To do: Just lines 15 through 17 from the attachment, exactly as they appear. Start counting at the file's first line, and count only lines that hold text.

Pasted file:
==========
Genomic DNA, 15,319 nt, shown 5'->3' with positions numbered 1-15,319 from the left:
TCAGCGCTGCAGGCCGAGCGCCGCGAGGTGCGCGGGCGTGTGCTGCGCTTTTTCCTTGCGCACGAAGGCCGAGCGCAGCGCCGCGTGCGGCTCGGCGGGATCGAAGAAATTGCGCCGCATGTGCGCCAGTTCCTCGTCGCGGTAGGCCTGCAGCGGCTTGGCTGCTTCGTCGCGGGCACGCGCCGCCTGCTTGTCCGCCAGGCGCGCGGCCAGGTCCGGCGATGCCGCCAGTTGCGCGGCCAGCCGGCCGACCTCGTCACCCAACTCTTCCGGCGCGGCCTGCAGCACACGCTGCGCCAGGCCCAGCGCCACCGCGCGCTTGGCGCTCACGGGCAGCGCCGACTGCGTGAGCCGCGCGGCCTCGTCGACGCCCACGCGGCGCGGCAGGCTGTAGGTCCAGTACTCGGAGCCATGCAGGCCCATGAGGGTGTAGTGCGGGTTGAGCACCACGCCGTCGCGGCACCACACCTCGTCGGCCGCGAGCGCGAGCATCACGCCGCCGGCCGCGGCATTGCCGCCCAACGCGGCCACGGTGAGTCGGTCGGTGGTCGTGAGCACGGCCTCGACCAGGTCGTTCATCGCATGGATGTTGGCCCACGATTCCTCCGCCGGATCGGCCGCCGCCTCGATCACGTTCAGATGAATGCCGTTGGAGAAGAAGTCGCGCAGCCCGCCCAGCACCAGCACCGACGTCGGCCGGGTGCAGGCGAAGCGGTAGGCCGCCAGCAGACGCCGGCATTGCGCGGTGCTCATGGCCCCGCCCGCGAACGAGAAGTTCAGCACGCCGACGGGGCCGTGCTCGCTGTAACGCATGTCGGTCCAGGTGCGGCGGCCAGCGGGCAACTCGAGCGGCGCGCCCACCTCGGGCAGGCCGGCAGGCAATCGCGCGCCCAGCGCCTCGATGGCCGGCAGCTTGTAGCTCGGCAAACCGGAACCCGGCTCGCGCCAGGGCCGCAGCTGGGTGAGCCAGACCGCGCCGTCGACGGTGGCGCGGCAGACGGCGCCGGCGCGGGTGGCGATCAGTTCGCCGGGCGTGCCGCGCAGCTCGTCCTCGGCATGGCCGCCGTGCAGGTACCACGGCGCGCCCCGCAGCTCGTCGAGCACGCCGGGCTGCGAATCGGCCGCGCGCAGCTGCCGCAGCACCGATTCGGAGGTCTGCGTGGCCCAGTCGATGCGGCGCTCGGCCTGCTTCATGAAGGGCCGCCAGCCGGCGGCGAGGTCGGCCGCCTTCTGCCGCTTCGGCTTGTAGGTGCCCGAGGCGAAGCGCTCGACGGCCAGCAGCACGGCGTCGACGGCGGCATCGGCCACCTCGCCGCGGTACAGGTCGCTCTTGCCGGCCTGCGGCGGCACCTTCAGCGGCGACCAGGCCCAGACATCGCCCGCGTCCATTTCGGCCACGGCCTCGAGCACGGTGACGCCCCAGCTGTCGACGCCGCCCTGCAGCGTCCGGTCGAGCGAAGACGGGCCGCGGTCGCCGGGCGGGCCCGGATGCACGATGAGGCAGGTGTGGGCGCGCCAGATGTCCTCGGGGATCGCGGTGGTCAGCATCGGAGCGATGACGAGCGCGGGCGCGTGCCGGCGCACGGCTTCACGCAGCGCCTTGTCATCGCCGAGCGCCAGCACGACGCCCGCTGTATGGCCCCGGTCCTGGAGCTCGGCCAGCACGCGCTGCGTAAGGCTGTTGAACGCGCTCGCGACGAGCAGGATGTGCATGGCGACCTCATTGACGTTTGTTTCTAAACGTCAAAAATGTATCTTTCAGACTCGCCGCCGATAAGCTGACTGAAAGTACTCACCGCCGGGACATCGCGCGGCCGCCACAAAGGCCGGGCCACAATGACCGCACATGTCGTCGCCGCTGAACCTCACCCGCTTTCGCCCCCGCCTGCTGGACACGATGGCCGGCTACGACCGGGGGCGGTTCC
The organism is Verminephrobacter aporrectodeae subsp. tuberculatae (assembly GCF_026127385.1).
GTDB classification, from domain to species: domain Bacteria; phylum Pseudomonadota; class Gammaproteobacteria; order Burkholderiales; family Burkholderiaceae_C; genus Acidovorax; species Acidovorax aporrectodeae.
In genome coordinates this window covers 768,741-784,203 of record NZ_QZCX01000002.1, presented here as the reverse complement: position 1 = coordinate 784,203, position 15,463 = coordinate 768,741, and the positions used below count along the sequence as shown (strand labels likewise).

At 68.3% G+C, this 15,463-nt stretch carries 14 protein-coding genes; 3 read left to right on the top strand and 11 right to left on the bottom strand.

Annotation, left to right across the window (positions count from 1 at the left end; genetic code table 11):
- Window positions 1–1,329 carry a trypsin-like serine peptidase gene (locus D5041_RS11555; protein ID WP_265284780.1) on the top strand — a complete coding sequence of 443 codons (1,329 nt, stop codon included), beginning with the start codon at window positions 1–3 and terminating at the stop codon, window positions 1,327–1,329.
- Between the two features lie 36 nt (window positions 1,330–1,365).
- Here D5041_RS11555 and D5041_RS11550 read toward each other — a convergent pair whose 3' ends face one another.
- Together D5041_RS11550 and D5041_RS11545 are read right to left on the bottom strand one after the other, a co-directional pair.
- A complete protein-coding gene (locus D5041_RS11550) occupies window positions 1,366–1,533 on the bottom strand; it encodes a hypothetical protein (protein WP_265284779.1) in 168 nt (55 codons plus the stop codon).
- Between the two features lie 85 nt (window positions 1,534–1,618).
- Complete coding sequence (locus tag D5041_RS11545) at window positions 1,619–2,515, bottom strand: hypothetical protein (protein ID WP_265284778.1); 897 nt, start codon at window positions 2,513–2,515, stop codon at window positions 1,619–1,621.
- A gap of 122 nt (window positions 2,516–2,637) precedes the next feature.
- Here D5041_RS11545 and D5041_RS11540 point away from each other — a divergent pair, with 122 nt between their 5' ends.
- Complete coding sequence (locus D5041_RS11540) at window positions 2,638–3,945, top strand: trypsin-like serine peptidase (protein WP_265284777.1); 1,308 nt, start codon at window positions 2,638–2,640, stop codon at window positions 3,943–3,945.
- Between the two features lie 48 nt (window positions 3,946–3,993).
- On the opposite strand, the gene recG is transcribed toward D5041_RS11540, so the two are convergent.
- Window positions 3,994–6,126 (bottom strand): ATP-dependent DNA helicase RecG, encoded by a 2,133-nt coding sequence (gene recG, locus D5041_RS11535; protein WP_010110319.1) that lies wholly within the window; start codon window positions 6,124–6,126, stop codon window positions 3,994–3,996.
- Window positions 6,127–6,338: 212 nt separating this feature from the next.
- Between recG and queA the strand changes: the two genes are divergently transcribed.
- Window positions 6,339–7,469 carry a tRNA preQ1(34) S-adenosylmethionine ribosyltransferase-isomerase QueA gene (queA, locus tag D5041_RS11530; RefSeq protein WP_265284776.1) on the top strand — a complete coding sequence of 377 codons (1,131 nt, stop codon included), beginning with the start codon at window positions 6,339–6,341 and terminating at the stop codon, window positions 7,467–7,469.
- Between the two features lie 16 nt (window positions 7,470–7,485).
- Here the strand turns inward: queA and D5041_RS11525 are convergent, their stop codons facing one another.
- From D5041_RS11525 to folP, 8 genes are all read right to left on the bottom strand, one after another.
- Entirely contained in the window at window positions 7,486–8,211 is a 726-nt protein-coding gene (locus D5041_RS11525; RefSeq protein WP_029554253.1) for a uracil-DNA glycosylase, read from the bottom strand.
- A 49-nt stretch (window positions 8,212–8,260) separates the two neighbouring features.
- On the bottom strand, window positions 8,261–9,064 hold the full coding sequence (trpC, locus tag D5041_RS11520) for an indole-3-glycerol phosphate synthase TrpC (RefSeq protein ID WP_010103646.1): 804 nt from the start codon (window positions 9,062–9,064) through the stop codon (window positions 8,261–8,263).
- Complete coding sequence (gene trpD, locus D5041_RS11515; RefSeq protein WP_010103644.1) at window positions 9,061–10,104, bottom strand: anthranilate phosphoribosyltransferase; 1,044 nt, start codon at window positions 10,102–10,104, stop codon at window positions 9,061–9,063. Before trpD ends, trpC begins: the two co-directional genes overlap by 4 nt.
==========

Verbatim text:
- A gap of 122 nt (window positions 2,516–2,637) precedes the next feature.
- Here D5041_RS11545 and D5041_RS11540 point away from each other — a divergent pair, with 122 nt between their 5' ends.
- Complete coding sequence (locus D5041_RS11540) at window positions 2,638–3,945, top strand: trypsin-like serine peptidase (protein WP_265284777.1); 1,308 nt, start codon at window positions 2,638–2,640, stop codon at window positions 3,943–3,945.